So it’s obvious that Duke Energy’s robust $240 million investment in the Bucks Central Processing facility is financially justified and isn’t a mere concession to the green gurus of the radical environmental left. By reducing the carbon content for improved concrete production, and diverting coal ash waste from lined landfills, Duke is providing a win/win for both the environment and the US economy. Not to mention higher quality concrete for sustainable civil construction and new infrastructure sorely needed across the nation.

Ash from coal-burning is used as a supplementary cementitious material (SCM). When pulverized into a fine powder SCMs contribute to concrete quality in two ways, through hydraulic or pozzolanic activity. Pozzolans such as volcanic ash, clay, shale, and fly ash with high calcium content chemically react with calcium hydroxide at ordinary temperatures to form compounds having superb cementitious properties. 

Fly ash is most commonly added at levels ranging from 15% to 25% by mass of the cementitious material component. In large foundations and dams levels up to 30%-50% control temperature rise for proper curing and optimized strength. In recent decades, research has demonstrated that high levels of 40% to 60% can be used in structural applications, producing concrete with good mechanical properties and durability. 

Fly ash for SCM applications is collected as the unburned residue in the flue gases, captured by either mechanical or electrostatic separators. The heaviest ash drops to the bottom of the coal-burning furnace. This “bottom ash” isn’t suitable as an SCM but it is perfect for the manufacturing of concrete masonry blocks so nothing goes to waste.  The “top ash” captured in the flue gases contributes to improved concrete quality in several ways including:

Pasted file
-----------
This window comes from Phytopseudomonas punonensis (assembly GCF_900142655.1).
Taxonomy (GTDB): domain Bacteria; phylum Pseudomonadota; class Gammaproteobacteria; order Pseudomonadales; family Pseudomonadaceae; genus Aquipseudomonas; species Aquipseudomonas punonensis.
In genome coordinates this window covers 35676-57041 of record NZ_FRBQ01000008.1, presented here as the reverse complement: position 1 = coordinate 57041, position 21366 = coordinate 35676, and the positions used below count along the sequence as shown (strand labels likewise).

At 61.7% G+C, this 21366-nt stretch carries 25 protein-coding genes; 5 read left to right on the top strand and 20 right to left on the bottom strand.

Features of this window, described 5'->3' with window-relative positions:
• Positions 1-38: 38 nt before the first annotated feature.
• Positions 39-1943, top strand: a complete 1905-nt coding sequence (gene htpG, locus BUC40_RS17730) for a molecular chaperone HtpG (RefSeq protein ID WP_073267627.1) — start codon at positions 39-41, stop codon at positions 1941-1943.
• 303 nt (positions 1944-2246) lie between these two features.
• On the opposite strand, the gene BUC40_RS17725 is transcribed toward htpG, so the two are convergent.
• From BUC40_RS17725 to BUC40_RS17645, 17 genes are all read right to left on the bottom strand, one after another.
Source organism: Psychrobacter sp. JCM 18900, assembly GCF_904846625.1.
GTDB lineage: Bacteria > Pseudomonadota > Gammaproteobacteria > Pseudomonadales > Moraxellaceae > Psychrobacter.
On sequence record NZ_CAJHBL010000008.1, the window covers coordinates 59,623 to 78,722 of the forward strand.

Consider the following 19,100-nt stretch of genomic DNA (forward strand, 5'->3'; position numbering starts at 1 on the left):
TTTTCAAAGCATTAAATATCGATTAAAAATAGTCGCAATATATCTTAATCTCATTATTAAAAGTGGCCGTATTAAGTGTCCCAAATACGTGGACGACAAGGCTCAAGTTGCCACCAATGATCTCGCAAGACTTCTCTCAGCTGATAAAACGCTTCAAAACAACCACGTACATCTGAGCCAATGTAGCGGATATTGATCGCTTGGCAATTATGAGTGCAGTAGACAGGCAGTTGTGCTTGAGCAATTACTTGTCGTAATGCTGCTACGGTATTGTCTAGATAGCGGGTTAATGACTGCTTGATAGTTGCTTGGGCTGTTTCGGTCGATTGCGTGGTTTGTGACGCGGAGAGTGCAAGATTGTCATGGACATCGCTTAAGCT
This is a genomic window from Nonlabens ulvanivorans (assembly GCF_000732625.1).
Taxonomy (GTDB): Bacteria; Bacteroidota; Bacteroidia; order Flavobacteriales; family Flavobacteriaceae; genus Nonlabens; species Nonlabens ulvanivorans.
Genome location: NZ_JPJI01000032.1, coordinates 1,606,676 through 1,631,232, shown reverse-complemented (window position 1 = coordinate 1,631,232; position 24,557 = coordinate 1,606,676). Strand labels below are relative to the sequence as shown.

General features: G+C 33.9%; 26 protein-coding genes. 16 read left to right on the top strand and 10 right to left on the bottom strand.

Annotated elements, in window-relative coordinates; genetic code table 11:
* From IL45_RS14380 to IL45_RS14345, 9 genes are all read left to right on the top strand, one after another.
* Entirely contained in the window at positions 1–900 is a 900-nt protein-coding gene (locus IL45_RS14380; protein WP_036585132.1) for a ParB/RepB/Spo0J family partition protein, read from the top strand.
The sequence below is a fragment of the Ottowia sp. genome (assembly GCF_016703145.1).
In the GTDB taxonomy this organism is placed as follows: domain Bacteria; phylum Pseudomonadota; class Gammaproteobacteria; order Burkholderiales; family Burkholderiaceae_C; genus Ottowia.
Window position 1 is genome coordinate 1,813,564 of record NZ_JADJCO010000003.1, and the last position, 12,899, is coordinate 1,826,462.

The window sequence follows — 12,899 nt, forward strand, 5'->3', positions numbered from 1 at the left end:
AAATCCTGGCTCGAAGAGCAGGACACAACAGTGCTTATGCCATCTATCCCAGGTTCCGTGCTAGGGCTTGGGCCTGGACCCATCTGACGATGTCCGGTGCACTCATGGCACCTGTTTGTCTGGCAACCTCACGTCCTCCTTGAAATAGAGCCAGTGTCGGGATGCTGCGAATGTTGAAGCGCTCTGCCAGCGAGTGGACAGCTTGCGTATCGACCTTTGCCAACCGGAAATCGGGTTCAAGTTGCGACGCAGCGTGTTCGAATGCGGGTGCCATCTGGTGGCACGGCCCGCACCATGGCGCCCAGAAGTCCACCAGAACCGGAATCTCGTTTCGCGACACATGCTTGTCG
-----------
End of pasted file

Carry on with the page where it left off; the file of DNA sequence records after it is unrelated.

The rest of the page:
• Reacts with the calcium hydroxide released by the hydration of Portland cement to produce various calcium-silicate hydrates (C-S-H) and calcium-aluminate hydrates. 
  • Fly ashes with higher calcium content display cementitious behavior by reacting with water to produce hydrates, even in the absence of a source of calcium hydroxide.
  • Pozzolanic reactions increase the quantity of the cementitious binder phase (C-S-H)
  • Calcium-aluminate hydrates improve the long term strength of the concrete
  • Fly ash reduces the permeability (allowing liquids or gases to pass through) of the concrete to significantly enhance durability. 

While the demand for fly ash around the world increases it’s good to see Duke Energy making a start on fly ash processing. But there is plenty of work to do in coal ash processing technology that would make it cost-effective to process the smaller amounts that could eliminate the need for lined landfills. 

About Resource Erectors

At Resource Erectors we bring decades of specialized recruiting expertise in the mining and concrete industries to the HR table. We also place the top qualified and talented professionals in the precast sector, foundries, manufacturing, tunneling and underground construction, engineering, aggregates, mineral processing, civil construction, and more. 

When you’re ready to move to the top of your profession we have the company connections in the US,  North America, and Australia to put you on the fast track. When new opportunities arise in your industry and it’s time to build your next company dream team,  Resource Erectors can help you find the best-qualified professional talent you’ll need to avoid the high costs of vacancies in critical positions so please don’t hesitate to contact us today.